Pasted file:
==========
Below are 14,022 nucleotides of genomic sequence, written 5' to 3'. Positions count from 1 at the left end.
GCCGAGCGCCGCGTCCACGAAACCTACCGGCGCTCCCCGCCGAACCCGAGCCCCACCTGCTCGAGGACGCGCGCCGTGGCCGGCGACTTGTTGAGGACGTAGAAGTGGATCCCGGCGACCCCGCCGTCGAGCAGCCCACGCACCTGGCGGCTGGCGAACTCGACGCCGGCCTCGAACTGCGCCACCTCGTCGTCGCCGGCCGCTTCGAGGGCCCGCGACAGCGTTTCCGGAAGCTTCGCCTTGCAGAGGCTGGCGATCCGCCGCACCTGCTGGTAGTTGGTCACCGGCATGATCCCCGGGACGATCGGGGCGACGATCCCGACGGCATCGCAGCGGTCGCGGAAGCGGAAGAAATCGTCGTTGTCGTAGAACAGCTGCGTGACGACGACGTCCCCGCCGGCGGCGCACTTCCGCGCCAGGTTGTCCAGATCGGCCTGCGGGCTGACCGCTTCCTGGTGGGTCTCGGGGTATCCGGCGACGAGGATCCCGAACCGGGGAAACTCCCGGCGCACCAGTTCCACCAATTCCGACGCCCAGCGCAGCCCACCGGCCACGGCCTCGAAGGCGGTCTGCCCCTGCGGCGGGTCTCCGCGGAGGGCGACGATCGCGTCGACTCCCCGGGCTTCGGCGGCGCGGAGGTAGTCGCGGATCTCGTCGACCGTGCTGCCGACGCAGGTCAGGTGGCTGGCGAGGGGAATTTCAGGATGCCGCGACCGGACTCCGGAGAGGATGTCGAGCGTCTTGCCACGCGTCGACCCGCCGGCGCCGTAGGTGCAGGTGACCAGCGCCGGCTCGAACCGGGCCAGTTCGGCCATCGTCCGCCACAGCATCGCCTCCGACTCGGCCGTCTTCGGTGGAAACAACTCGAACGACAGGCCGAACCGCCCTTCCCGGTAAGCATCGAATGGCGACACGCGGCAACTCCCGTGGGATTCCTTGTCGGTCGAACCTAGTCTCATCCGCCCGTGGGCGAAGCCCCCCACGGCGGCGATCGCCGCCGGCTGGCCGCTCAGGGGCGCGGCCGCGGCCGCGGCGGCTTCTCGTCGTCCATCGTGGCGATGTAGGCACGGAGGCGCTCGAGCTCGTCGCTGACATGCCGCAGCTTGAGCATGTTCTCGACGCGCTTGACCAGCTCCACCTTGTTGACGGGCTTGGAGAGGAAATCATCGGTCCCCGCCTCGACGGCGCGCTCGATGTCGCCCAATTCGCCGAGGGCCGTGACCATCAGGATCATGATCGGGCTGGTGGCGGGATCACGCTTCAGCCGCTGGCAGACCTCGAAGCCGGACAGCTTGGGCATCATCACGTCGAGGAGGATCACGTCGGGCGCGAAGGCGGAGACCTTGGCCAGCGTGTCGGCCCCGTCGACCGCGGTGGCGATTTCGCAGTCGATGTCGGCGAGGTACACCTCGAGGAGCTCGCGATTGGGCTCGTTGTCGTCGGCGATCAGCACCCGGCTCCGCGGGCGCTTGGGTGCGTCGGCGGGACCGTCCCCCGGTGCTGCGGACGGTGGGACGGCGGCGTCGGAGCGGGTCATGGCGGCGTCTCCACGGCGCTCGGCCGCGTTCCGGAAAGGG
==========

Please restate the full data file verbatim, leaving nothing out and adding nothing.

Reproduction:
Below are 14,022 nucleotides of genomic sequence, written 5' to 3'. Positions count from 1 at the left end.
GCCGAGCGCCGCGTCCACGAAACCTACCGGCGCTCCCCGCCGAACCCGAGCCCCACCTGCTCGAGGACGCGCGCCGTGGCCGGCGACTTGTTGAGGACGTAGAAGTGGATCCCGGCGACCCCGCCGTCGAGCAGCCCACGCACCTGGCGGCTGGCGAACTCGACGCCGGCCTCGAACTGCGCCACCTCGTCGTCGCCGGCCGCTTCGAGGGCCCGCGACAGCGTTTCCGGAAGCTTCGCCTTGCAGAGGCTGGCGATCCGCCGCACCTGCTGGTAGTTGGTCACCGGCATGATCCCCGGGACGATCGGGGCGACGATCCCGACGGCATCGCAGCGGTCGCGGAAGCGGAAGAAATCGTCGTTGTCGTAGAACAGCTGCGTGACGACGACGTCCCCGCCGGCGGCGCACTTCCGCGCCAGGTTGTCCAGATCGGCCTGCGGGCTGACCGCTTCCTGGTGGGTCTCGGGGTATCCGGCGACGAGGATCCCGAACCGGGGAAACTCCCGGCGCACCAGTTCCACCAATTCCGACGCCCAGCGCAGCCCACCGGCCACGGCCTCGAAGGCGGTCTGCCCCTGCGGCGGGTCTCCGCGGAGGGCGACGATCGCGTCGACTCCCCGGGCTTCGGCGGCGCGGAGGTAGTCGCGGATCTCGTCGACCGTGCTGCCGACGCAGGTCAGGTGGCTGGCGAGGGGAATTTCAGGATGCCGCGACCGGACTCCGGAGAGGATGTCGAGCGTCTTGCCACGCGTCGACCCGCCGGCGCCGTAGGTGCAGGTGACCAGCGCCGGCTCGAACCGGGCCAGTTCGGCCATCGTCCGCCACAGCATCGCCTCCGACTCGGCCGTCTTCGGTGGAAACAACTCGAACGACAGGCCGAACCGCCCTTCCCGGTAAGCATCGAATGGCGACACGCGGCAACTCCCGTGGGATTCCTTGTCGGTCGAACCTAGTCTCATCCGCCCGTGGGCGAAGCCCCCCACGGCGGCGATCGCCGCCGGCTGGCCGCTCAGGGGCGCGGCCGCGGCCGCGGCGGCTTCTCGTCGTCCATCGTGGCGATGTAGGCACGGAGGCGCTCGAGCTCGTCGCTGACATGCCGCAGCTTGAGCATGTTCTCGACGCGCTTGACCAGCTCCACCTTGTTGACGGGCTTGGAGAGGAAATCATCGGTCCCCGCCTCGACGGCGCGCTCGATGTCGCCCAATTCGCCGAGGGCCGTGACCATCAGGATCATGATCGGGCTGGTGGCGGGATCACGCTTCAGCCGCTGGCAGACCTCGAAGCCGGACAGCTTGGGCATCATCACGTCGAGGAGGATCACGTCGGGCGCGAAGGCGGAGACCTTGGCCAGCGTGTCGGCCCCGTCGACCGCGGTGGCGATTTCGCAGTCGATGTCGGCGAGGTACACCTCGAGGAGCTCGCGATTGGGCTCGTTGTCGTCGGCGATCAGCACCCGGCTCCGCGGGCGCTTGGGTGCGTCGGCGGGACCGTCCCCCGGTGCTGCGGACGGTGGGACGGCGGCGTCGGAGCGGGTCATGGCGGCGTCTCCACGGCGCTCGGCCGCGTTCCGGAAAGGG